clinical trialsA proposal to open the results of clinical trials to the public is an encouraging move toward transparency, but the American Heart Association President cautions that how that information is shared and how patients and clinicians are protected from mistakes should be a key part of any change.

The Department of Health & Human Services’ proposed rule would expand the reporting requirements for to results on all trials required to register on the database. Reporting requirements are currently only for drugs and devices that are approved, licensed or cleared for use.

The rule also expands what information is accessible. Other than first-phase studies and small feasibility investigations of devices, all trials involving drugs and equipment regulated by the Food and Drug Administration would be subject to the proposed reporting requirement.

A separate proposal by the National Institutes of Health would apply the expanded reporting proposal to all trials funded by NIH. Public comments on that draft policy are being collected until Feb. 19.

“The field of medicine is a complex and fast-moving one,” said Dr. Elliott Antman, AHA president and a senior physician in Brigham and Women’s Hospital’s Cardiovascular Division. He also is professor of medicine at Harvard Medical School. “It’s not possible for each and every investigator to be aware of the results of all trials. So, having some mechanism for providing that information to the scientific community is a laudable goal.”

But Antman said patient anonymity, and companies and scientists who stake their careers and businesses on the products of raw data from years of research should also be protected from having the information used incorrectly.

Hundreds of clinical trials a year test new treatments or diagnostics, compare therapies or help ferret out new knowledge about cures or disease. Thousands of people participate in trials each year.

The objective for any change should be to share information so researchers aren’t duplicating efforts and re-inventing the wheel, said Antman, who has been doing clinical trials for 30 years. It is important to pool the data in ways that create a greater understanding and move toward effective therapies for people with heart disease and stroke, tailored to patients’ needs, he said.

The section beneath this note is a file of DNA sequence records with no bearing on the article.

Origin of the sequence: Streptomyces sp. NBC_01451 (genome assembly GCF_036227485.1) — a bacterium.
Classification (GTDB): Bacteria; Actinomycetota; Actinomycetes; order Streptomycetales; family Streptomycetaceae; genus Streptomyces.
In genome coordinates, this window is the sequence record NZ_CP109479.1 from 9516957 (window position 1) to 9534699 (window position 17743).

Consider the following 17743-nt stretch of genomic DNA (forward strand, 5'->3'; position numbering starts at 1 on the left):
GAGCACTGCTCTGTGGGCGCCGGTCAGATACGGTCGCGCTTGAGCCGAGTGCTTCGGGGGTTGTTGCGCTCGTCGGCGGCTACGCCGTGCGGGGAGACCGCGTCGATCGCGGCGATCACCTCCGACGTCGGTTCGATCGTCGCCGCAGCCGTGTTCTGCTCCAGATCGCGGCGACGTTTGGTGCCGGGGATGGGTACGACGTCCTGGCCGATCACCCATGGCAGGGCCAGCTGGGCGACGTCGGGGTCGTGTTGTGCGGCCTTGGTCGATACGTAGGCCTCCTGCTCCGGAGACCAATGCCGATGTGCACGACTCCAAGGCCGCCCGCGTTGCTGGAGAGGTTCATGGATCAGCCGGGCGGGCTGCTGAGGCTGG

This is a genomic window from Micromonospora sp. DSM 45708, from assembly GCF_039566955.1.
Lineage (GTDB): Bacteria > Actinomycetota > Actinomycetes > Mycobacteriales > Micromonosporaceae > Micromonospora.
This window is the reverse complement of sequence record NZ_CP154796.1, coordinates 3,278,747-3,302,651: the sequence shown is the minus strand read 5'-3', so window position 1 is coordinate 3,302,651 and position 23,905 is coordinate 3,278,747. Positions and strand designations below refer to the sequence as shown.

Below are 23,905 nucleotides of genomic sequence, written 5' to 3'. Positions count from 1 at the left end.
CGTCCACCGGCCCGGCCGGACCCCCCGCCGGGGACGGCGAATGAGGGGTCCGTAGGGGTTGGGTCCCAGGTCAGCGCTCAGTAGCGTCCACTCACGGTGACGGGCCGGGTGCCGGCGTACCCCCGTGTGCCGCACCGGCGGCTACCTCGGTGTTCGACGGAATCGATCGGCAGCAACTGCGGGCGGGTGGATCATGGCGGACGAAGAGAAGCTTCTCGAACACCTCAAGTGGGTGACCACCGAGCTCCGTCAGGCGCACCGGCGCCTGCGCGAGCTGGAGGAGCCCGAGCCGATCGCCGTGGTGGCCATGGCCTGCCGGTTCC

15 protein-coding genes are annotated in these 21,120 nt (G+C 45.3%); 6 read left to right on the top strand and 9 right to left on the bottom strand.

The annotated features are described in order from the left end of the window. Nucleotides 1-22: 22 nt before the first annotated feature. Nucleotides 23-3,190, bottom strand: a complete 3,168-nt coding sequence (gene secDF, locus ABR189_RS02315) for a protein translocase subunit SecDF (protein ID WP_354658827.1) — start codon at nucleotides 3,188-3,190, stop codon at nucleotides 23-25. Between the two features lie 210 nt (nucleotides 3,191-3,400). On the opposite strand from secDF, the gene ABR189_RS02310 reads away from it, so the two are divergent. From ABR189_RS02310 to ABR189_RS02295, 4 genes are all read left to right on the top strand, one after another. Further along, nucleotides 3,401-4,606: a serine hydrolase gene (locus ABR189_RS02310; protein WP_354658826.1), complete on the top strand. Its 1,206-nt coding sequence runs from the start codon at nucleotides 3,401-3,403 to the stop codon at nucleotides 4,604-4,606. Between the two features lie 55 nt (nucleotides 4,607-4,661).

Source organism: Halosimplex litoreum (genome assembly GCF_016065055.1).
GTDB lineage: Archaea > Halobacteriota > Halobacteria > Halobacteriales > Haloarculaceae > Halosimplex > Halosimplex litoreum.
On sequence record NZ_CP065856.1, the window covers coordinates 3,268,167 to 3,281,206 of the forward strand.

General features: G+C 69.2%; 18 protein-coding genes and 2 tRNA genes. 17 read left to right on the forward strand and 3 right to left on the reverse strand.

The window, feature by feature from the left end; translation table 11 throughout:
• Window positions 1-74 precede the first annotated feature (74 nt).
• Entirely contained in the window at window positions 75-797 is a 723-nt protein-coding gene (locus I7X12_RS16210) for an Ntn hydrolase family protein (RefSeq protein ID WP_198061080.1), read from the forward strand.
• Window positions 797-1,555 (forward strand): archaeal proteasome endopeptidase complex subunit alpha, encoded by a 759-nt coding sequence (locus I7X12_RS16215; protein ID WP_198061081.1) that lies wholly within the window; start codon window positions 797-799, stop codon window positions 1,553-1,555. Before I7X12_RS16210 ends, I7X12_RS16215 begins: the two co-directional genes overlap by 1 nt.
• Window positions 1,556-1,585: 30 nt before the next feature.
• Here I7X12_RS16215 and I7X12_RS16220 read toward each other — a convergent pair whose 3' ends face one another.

Officials from the NIH and HHS have said the scientific community has a “disappointing record” of sharing clinical trial results, according to a viewpoint published in the Journal of the American Medical Association. The article said a “recent analysis of 400 clinical studies revealed that 30 percent had not shared results through publication or through results reporting in within 4 years of completion. This is a serious issue and the proposed rule underscores the intent of NIH to take strong action to promote timely dissemination of clinical trial results.”

In Europe, officials plan on making even more clinical data available. The European Medicines Agency voted to publish clinical reports “that underpin the decision-making on medicines” beginning as early as this summer. Under the policy, users can get general information about data online after a registration process. Those who want the information for academic or non-commercial research provide more detailed information. The EMA is beginning with clinical trial reports, but will include the release of anonymized patient data in coming years.

That is where issues of transparency can become tricky, Antman said. Patients should have a clearer understanding of how their information will be used and safeguards to protect their identity.

Also, companies who have been working for years to bring a device or drug to market, or research investigators and faculty members who invest time and their careers in projects, should be protected from their information being co-opted for commercial use.

“People might do more harm than good by not doing the correct analysis or interpretation,” Antman said. “They might not know how to do it right or have a vested interest in showing the results of the trial as something else, and pick and choose what they analyze.”

One solution could be appointing a person or committee as a “learned intermediary” that would be a kind of clearinghouse for information. That step could review the request and the data to ensure the entity making the information request had the skills and the intent to do a proper analysis.

“The American Heart Association is actively discussing the issue of data sharing and helping set the rules that govern how this is to be done so as to achieve the benefits without putting patients and clinicians who care for them at risk of erroneous information,” Antman said.